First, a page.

What's down the back of the sofa?

It's the time of year for clearing out the cupboards and taking all the cushions off the sofa to sweep out the composting satsuma peel.  So I've been through my email inbox dealing with things.  And there - among the discarded invitations to really interesting meetings and unanswered requests for advice on things I just didn't know enough about to reply rapidly - was a jewel, waiting to be rediscovered. I get Michael Neill's weekly coaching newsletter, ever since I went on a two-day coaching magic course which he ran in conjunction with Kaizen Training.  Each Monday morning week there's an anecdote or exercise and they help me understand better how to coach, consult to clients or facilitate groups.  Of course there are also notifications of the courses he's running or books you can buy, but it's easy to ignore that stuff if you're not in the market for it.  (From time to time I get a bit exasperated with the recurring theme of money, earnings, finances and feeling rich.  That's not why I'm interested in coaching. I ignore those bits too.)

A Conceptual Jewel

The jewel was one of Michael's conceptual frameworks.  I'd kept it in my inbox so that I'd remember to blog about it at some point. That point is now.

It's the Four Quadrants of Creation, and it's a way of understanding what might be getting in the way of you achieving or creating something.

I think this is a great framework to have in a coaching toolkit, and I wonder if it can also be used with a team - for example a transition group, or a sustainability team within a larger organisation, or a consultant team reflecting on a particular 'stuckness' with a client?

Michael says:

Think of something you have thus far failed to achieve or create...

Now answer this question:

Is it because you couldn't, you didn't really want to, or both?

He goes on to talk about the twin importance of commitment and competence.

"Commitment is your "want to" - the amount of desire and willingness you bring to your project or creation. Competence is your "how to" - the amount of skill and capability you are currently able to harness."

Sorry about the poor image quality - it's better in the original.

You can probably see straight away how this can be used in a coaching situation: the coachee can consider where their espoused goal is in this matrix, and whether it's insufficient competence or weak commitment which is holding them back.

What's holding you back?

One of my coaching clients has been using a metaphor of baking a cake, for achieving a particular goal.  At the moment, something is getting in the way of moving forward, and it is as if the cake batter is being stirred endlessly.  It could be that more stirring is what's needed - when the mix is ready for the oven, it will be obvious.  Or perhaps there is a reluctance to let go of the comfortable and known act of stirring, and take the irreversible step of putting the potential cake into the test of the fiery furnace.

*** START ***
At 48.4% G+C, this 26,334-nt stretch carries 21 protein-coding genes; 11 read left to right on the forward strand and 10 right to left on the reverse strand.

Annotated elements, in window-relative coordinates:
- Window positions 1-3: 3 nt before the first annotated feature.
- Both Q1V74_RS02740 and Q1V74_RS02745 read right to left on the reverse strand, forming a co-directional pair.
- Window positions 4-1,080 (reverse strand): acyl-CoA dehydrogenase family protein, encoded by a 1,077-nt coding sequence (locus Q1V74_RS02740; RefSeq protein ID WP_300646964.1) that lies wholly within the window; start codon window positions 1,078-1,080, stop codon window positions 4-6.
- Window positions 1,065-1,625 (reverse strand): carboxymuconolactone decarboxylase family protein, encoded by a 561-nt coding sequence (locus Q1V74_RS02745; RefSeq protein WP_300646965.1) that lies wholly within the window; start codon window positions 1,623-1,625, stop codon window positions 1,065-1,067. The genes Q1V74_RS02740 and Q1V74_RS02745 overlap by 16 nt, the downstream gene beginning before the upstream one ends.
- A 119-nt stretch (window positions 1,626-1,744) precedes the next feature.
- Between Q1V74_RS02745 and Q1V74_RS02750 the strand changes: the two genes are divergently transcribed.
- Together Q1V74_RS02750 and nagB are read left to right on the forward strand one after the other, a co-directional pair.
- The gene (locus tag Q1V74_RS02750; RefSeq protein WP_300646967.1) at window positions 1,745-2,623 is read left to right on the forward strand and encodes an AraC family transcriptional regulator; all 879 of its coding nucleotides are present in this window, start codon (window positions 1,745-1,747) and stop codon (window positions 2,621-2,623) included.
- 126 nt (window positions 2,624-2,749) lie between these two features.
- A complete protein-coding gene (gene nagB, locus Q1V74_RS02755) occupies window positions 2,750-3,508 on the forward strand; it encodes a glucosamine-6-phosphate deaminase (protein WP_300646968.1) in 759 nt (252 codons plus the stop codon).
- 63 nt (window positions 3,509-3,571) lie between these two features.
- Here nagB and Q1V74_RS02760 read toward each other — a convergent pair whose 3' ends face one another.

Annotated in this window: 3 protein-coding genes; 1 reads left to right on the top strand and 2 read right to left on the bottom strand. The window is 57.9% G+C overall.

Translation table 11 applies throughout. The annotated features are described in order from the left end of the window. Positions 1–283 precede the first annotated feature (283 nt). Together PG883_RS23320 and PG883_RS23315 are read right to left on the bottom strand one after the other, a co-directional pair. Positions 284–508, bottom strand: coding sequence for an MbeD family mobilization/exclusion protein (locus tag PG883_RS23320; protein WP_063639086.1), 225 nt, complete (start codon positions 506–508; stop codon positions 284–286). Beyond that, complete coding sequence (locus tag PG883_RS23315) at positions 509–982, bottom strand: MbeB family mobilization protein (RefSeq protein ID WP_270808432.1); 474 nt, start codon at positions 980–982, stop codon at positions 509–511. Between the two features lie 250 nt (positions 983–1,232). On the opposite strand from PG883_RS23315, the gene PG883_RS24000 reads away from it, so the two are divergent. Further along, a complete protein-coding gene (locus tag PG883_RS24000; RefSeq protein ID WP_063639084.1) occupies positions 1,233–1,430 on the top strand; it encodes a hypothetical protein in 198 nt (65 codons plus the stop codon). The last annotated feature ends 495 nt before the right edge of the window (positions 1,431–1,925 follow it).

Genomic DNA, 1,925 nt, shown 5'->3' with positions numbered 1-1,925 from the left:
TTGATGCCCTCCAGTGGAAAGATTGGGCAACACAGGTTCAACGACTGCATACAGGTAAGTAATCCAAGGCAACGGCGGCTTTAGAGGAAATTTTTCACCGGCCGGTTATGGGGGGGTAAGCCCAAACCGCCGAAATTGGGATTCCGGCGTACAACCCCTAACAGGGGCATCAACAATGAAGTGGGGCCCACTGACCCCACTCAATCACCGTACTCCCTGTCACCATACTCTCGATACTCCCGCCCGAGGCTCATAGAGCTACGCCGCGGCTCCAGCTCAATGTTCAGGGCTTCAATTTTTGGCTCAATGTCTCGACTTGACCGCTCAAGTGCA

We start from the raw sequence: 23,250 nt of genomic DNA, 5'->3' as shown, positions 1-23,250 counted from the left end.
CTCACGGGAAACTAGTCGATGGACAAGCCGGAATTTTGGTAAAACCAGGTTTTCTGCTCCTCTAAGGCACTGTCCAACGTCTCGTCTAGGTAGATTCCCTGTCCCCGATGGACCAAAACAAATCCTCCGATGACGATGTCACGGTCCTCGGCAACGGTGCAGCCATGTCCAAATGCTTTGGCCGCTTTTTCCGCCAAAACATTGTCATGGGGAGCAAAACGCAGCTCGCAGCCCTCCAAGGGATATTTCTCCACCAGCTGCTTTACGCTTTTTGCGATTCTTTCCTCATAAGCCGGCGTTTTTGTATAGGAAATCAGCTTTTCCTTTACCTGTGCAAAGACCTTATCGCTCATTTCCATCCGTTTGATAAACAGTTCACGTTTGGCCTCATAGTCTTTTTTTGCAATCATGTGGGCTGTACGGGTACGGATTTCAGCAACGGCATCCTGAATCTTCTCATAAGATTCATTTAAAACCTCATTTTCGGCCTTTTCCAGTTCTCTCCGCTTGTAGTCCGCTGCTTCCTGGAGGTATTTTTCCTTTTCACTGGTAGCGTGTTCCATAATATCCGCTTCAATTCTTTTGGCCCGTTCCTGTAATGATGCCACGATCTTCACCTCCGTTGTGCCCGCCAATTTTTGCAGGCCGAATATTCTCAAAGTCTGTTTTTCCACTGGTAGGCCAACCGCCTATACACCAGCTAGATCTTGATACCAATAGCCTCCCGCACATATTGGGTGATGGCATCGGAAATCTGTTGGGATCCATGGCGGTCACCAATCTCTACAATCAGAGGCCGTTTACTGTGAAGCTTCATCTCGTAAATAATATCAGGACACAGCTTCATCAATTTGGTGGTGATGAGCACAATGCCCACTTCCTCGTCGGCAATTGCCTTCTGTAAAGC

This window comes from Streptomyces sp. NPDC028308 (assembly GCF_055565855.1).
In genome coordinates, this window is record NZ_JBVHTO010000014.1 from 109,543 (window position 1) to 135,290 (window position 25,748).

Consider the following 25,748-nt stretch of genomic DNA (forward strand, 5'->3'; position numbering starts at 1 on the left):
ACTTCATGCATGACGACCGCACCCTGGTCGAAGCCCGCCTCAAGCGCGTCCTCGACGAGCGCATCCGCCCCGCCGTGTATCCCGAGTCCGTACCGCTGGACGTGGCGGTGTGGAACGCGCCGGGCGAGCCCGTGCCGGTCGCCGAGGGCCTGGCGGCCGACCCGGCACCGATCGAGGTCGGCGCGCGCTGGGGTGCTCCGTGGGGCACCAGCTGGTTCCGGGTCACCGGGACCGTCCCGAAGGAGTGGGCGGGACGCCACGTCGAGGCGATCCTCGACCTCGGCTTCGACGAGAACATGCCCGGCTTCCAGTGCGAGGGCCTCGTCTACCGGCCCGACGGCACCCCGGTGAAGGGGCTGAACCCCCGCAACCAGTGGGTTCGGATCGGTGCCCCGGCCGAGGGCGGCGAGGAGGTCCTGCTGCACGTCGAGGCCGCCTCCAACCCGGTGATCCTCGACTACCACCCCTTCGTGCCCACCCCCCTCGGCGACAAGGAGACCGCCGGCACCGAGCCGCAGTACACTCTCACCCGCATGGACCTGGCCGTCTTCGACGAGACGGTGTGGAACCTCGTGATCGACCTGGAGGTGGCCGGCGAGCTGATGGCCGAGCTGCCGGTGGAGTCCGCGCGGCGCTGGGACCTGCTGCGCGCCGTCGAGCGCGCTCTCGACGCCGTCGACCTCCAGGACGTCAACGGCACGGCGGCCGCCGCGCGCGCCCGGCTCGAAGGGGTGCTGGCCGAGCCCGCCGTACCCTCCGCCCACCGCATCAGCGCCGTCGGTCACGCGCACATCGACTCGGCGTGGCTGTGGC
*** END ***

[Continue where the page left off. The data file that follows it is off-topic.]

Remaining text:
Only the client can know this, but the framework can help them to discover 'what is' and work with that.

The framework with a team

Could this framework be used to help a team reflect on its progress towards a goal?  There would need to be a high degree of trust in the group for it to be used successfully: who wants to tell a colleague about their own lack of competence, or question another person's commitment to a team goal?  A prior agreement not to use self-disclosed low levels of competence or commitment against each other later would be needed.  Self-disclosure would need to go before reflection on the team as a whole.

In some situations, it would be very helpful to have a framework for understanding what competence is needed for the task.  For example, this framework is about sustainability leadership.   A structure like a spectrum, with attitudes to the goal marked on it, may also help to give permission to people to be honest about their level of commitment. The horizontal dimension from the 'who can help me' matrix is a possible tool to use for this, if some additional options are added in between the extremes.

Dotting along the scale would form a whole-group picture of where people stand, which can then be used to focus discussion on the team's commitment and what would increase it (or what alternative goal would elicit high commitment).

The matrix could also be used as part of prioritising a team's work - something which will surely be more fraught as cuts make themselves felt in the public sector here in the UK.

Find out what you are really committed to

Some goals enthuse and inspire us, generating remarkable levels of passion and energy and bringing out the best in us.  Others feel more like burdens or accusations, staring at us sulkily from the teetering pile of unread journals or the magic inbox which can apparently hold an infinite number of low priority emails.

Peggy Holman, in Engaging Emergence (fantastic book which I keep recommending to people and will blog about properly one day), talks about "taking responsibility for what you love as an act of service".  If you move towards the things which you really care about, you are providing your best gift to the overall endeavour.  You don't have to do it all, and you don't have to do the things you think you should do - just the things you love to do.  This strategic selfishness is echoed in Michael Neill's thoughts about commitment:

"...check to see if this really is your project or if it's someone else's dream placed in your hands. If you decide to fully own it, notice any thoughts about why you can't or shouldn't really allow yourself to want this for yourself. Authentic desire doesn't need to be created - simply uncovered, one limiting belief at a time, and given space to breathe and to grow."